Over the past few days, my gaming time has been evenly split between three Final Fantasy games: The upcoming Lightning Returns, the soon-to-be-reissued Final Fantasy X HD Remaster, and the call-a-spade-a-spade Bravely Default. While all three are technically new releases, taken together they feel more like a trip along the series' timeline.
If Lightning Returns represents Square Enix's earnest if inelegant attempt to push the franchise forward and Bravely Default sees the company dabbling in nostalgia, Final Fantasy X merits reconsideration as the tipping point between the two. Bravely Default is an echo of the way Final Fantasy once was, while Lightning Returns in many ways feels like an attempt to get back to the halcyon territory staked out by the 3DS game. And FFX? That's what Lightning Returns is stumbling over itself to get away from.
Don't get me wrong -- Final Fantasy X is a peach. It's a fairly dated peach despite the high-definition facelift, mind you, but it really was quite a game back when it first arrived. At the same time, it's kind of startling to be reminded just how much of a beautiful yet limited march through a linear story it was -- exactly the kind of experience Final Fantasy XIII was excoriated for offering. The two games aren't identical, but FFXIII was essentially FFX taken to its ultimate extreme. That's hardly news, but replaying the older game has surprised me with just how slim the differences really were.
Final Fantasy X is more or less a straight line from start to finish, minus a few spots where you can wander around and perform frustrating, repetitive tasks to score super-weapons. Tidus starts out as a possibly deranged jock and follows his crush Yuna along the same linear pilgrimage they walked 13 years ago. This time around, though, you do have a few more options for wandering: HD Remaster is based on the International Versions of Final Fantasy X (and of its sequel, Final Fantasy X-2), which means it includes all the little bonuses like the monster battling arena and the super-battles with pumped-up versions of Yuna's Aeons.
It also includes the alternate, advanced version of the Sphere Grid character-building system. As with the basic grid, you define your characters' skills by moving along a board game-like setup, unlocking new abilities and statistical upgrades alike by collecting expendable spheres and placing them into slots. It sounds fairly stupid, but in practice it works well, walking a line between flexibility and restriction. The advanced version offers even more freedom in building characters, allowing players to easily take their party members into classes God never intended. The advanced grid gives this rendition of FFX far more replayability than the original release; the flow of the game never changes, but the makeup of your team can vary radically from one session to another... so maybe you have a reason to dredge through the game a couple of times in order to dig up all those Al Bhed primers.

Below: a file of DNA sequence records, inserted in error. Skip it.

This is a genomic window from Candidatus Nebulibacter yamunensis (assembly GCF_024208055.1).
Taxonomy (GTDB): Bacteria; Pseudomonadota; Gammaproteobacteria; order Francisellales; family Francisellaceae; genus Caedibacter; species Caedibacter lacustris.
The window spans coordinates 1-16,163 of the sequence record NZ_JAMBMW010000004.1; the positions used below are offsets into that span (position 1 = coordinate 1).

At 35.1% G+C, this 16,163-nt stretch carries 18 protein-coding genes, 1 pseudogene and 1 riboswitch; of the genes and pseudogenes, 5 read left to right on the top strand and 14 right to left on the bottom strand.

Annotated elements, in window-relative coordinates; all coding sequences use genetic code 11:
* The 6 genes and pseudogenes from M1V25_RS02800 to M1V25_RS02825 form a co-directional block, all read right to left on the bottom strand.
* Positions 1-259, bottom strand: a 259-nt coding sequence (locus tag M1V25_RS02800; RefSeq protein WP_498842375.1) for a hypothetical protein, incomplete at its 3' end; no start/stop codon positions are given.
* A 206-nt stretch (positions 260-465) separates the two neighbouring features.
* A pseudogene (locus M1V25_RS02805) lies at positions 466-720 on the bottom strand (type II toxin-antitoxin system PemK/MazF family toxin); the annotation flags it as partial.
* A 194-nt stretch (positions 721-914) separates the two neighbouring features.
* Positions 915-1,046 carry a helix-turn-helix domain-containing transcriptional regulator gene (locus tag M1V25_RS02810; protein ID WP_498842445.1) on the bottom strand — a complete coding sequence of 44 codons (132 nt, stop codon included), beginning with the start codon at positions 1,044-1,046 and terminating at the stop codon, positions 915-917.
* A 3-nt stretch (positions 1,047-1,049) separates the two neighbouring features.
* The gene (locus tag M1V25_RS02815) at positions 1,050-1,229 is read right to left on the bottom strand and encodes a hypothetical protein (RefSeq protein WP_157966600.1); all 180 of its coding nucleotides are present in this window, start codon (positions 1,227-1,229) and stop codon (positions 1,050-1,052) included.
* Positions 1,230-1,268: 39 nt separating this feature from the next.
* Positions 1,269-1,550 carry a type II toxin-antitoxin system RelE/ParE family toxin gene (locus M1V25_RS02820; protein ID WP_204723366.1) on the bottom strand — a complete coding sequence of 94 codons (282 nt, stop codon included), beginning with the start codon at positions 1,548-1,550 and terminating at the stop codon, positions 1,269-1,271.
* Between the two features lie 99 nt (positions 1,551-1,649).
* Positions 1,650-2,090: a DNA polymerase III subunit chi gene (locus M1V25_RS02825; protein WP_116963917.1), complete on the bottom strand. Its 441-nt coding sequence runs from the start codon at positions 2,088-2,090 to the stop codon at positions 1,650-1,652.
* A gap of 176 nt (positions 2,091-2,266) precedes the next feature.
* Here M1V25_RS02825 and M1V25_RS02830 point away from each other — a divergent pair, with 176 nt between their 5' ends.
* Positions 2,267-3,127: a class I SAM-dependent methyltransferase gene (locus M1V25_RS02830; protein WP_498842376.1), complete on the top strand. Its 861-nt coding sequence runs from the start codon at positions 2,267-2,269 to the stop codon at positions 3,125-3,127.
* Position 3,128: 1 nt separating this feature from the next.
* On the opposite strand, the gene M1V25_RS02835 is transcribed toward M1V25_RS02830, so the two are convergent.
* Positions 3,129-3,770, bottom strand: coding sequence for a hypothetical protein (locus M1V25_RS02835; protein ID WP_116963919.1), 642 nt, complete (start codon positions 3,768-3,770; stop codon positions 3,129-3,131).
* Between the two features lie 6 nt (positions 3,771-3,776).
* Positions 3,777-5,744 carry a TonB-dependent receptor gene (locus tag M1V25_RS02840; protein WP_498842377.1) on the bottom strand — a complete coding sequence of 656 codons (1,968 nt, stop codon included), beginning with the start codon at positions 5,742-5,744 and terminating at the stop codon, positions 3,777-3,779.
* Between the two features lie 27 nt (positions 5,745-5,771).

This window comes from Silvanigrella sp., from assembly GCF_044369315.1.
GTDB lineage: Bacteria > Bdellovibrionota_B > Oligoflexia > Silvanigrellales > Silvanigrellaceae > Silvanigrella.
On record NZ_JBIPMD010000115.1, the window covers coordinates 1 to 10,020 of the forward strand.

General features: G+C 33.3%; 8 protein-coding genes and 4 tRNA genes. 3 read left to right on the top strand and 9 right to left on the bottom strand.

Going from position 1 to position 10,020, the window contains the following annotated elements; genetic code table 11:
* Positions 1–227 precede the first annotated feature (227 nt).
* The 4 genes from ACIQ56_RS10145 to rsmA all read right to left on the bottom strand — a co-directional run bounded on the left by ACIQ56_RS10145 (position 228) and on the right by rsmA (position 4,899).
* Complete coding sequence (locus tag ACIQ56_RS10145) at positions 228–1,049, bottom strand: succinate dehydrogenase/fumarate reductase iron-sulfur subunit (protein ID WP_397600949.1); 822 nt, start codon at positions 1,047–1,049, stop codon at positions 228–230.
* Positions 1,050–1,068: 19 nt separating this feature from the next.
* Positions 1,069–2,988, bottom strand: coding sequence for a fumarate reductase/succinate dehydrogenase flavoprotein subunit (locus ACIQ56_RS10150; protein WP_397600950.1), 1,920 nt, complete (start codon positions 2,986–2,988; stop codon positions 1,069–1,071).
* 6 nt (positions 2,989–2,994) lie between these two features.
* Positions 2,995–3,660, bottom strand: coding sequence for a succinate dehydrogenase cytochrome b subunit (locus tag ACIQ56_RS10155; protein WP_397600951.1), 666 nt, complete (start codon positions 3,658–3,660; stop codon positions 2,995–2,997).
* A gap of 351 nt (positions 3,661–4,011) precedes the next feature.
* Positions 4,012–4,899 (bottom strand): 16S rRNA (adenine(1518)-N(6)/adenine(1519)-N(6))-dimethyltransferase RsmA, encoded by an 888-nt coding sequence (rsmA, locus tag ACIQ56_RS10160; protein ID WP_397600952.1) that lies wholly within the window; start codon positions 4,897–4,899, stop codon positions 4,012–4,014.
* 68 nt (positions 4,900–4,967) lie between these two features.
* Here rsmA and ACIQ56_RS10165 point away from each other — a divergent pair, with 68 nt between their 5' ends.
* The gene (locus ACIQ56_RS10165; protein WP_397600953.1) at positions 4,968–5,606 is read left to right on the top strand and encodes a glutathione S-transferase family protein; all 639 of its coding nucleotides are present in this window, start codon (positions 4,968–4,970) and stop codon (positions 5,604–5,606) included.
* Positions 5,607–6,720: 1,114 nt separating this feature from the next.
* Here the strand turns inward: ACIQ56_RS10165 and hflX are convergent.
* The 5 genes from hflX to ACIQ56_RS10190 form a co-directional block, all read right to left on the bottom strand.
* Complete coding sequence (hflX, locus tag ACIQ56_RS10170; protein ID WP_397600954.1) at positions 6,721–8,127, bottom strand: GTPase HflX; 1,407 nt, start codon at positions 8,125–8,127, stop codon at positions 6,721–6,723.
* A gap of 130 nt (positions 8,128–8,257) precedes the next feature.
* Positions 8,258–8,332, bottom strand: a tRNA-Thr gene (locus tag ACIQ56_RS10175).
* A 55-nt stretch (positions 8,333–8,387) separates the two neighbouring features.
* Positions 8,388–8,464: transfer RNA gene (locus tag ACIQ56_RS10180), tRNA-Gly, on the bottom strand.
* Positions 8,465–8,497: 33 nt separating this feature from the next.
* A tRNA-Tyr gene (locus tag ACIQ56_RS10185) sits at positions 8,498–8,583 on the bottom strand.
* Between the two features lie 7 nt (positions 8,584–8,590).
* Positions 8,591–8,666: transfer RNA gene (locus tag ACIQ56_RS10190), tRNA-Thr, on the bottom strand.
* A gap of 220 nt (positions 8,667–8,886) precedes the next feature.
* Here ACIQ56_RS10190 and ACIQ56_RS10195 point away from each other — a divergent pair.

That's for the best, as I'm not entirely the high-definition visual overhaul alone is enough to do it. The up-rezzed graphics look crisp -- a far sight better than other HD compilations of PS2 games -- but despite the considerable detail that's been added to the character and environmental models, it's all still running with 2001-vintage animation (which is to say, robotic). The increased detail and resolution makes the disparity between the different levels of character hierarchy stand out: The main character models have wonderfully detailed faces and occasional flashes of high-quality animation, while minor characters look and move much more simplistically. Even alternate versions of the leads (including Rikku in the dive suit-slash-bondage gear she makes her debut in) look cheap.
The collection sports an improved soundtrack to match the revamped visuals, though in this area the upgrade is much cleaner. The music has been completely overhauled, perfectly recreating the original compositions with more robust instrumentation. The original sound effects still mesh perfectly with the new soundscape -- there's nothing quite like the audio design of the Final Fantasy games -- and the original voices don't sound particularly out of place either. Although now that I know John DiMaggio's voice, I can only hear Wakka as a weird Hawaiian version of Jake the Dog.
In concert, these elements make for an odd remake. FFX pushed the series forward into new territory, adopting a totally new turn-based combat system while stripping out most of the distractions of the RPG genre in favor of a lean, story-focused experience. It sent the franchise down a path that proved to be a dead end, and in some ways its stilted acting and animation make it feel more aged than the older and more primitive-looking SNES Final Fantasy games. On the other hand, it inspired Final Fantasy X-2, the most wonderfully weird game in the franchise... which, incidentally, is also included on this disc as well. Handy, that.